I am learning about artificial neural networks. I understand how the weights determine the slope of the (orthogonal) decision boundary and how the bias shifts that decision boundary, much like a line. What I do not understamd is why the equation is always set to zero?


2 Answers 2


That's linear algebra, not specific to perceptrons or machine learning. Let's start with a simple, two-dimensional case, with axes $x_1$ and $x_2$. Your class boundary can be defined by a straight line:

$$x_2 = a x_1 + b$$

This is a so-called explicit line equation. It has one problem: What if the boundary is a vertical line? In that case $a$ would need to be infinte. You can circumvent this problem by swapping the coordinates and writing:

$$x_1 = c x_2 + d$$

A vertical line is then described by $x_1 = d$, i.e. taking $c=0$. However, here you have the same problem with the horizontal line, because $c$ would have to be infinite. In the first equation, the horizontal line would be written down as $x_2 = b$, i.e. setting $a$ to zero.

The implicit equation, which is easy to derive from the above two, unifies the notation into a general form and is not susceptible to that problem:

$$w_1 x_1 + w_2 x_2 + b = 0$$

You can get the first explicit equation from it by setting $w_1 = a$ and $w_2 = -1$, and the second equation by setting $w_1 = -1$, $w_2 = c$, and $b=d$. A horizontal line can be written down by setting $w_1 = 0$, and a vertical one by setting $w_2 = 0$.

Using vector notation, with $w = [w_1, w_2]$ and $x = [x_1, x_2]$, the implicit equation can be written more compactly as:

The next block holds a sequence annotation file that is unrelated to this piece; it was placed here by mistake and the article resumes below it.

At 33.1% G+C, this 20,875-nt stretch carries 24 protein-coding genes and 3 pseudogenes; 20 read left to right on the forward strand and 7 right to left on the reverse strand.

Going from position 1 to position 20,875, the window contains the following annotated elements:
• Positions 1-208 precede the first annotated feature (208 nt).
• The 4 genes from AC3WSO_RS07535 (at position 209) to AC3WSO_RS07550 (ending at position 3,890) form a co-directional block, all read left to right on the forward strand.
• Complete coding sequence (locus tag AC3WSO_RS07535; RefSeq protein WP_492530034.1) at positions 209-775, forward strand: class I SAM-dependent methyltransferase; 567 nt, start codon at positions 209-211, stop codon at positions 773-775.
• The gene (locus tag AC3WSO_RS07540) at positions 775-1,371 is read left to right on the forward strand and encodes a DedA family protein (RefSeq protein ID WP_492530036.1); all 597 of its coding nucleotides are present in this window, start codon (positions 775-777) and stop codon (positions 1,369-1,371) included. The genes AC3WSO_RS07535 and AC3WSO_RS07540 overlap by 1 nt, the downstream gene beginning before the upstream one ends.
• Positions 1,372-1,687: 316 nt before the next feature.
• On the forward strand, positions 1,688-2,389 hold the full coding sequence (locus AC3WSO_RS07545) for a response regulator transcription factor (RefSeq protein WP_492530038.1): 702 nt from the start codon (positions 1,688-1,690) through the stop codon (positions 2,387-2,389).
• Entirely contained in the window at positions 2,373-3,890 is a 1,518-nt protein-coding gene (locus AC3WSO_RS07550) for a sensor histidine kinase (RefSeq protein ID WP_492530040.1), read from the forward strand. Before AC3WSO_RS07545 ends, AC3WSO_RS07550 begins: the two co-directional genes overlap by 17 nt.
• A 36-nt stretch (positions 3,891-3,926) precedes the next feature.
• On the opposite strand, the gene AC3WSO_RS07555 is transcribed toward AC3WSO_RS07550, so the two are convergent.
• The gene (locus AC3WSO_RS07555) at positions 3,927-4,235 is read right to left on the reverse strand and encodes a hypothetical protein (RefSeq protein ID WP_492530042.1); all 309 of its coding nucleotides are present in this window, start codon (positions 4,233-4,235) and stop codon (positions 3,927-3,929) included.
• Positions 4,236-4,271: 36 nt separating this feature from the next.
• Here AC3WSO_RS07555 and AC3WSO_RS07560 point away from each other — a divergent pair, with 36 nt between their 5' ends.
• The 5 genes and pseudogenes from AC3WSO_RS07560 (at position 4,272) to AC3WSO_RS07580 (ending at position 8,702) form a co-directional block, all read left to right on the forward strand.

$$w \cdot x + b = 0$$

This can be generalized to any number of dimensions.

  • $\begingroup$ The simplified case helps me understand a bit more, but can you clarify how the implicit equation is not susceptible to the infinite a problem? Is it not possible to have a verticle line as a decision boundary? or is it becuase the if the wieght is infinite then the decision boundary is horizontal? $\endgroup$ Jan 29, 2020 at 18:46
  • $\begingroup$ I edited the answer and hope it to be clearer now. $\endgroup$
    – Igor F.
    Jan 30, 2020 at 9:28
  • $\begingroup$ Could you please elaborate more on the explicit line equations? I couldn't get why a would need to be infinite. Is it because a would need to compensate for all the different values of $x_2$ regardless of $b$ being any arbitrary value? $\endgroup$ Dec 21, 2020 at 10:20
  • 1
    $\begingroup$ @AndréYuhai $a$ is the slope of the line. It gives you the change in $x_2$ for a unit change in $x_1$. For $a=1$, if you change $x_1$ by 1, $x_2$ will also change by 1. That's a 45° line. As $a$ grows, the line becomes steeper. For $a=1000$, increasing $x_1$ by 1 causes an increase of $x_2$ by 1000. That's already much steeper, but still not exactly vertical. Only when $a = \infty$, the line becomes vertical. It's easy to understand if you draw it up. $\endgroup$
    – Igor F.
    Dec 22, 2020 at 9:54
  • $\begingroup$ Oh, now I got it! Thank you! $\endgroup$ Dec 22, 2020 at 13:08

The equation is parametrizing a hyperplane.

You could set your decision boundary to be any parametrized by say Wp + b' = 1 if you wanted to. However, the results would be the same. Since this would be equal to saying the decision boundary is Wp + b'-1 = 0, and then we can define b=b'-1 and estimate b instead of b'


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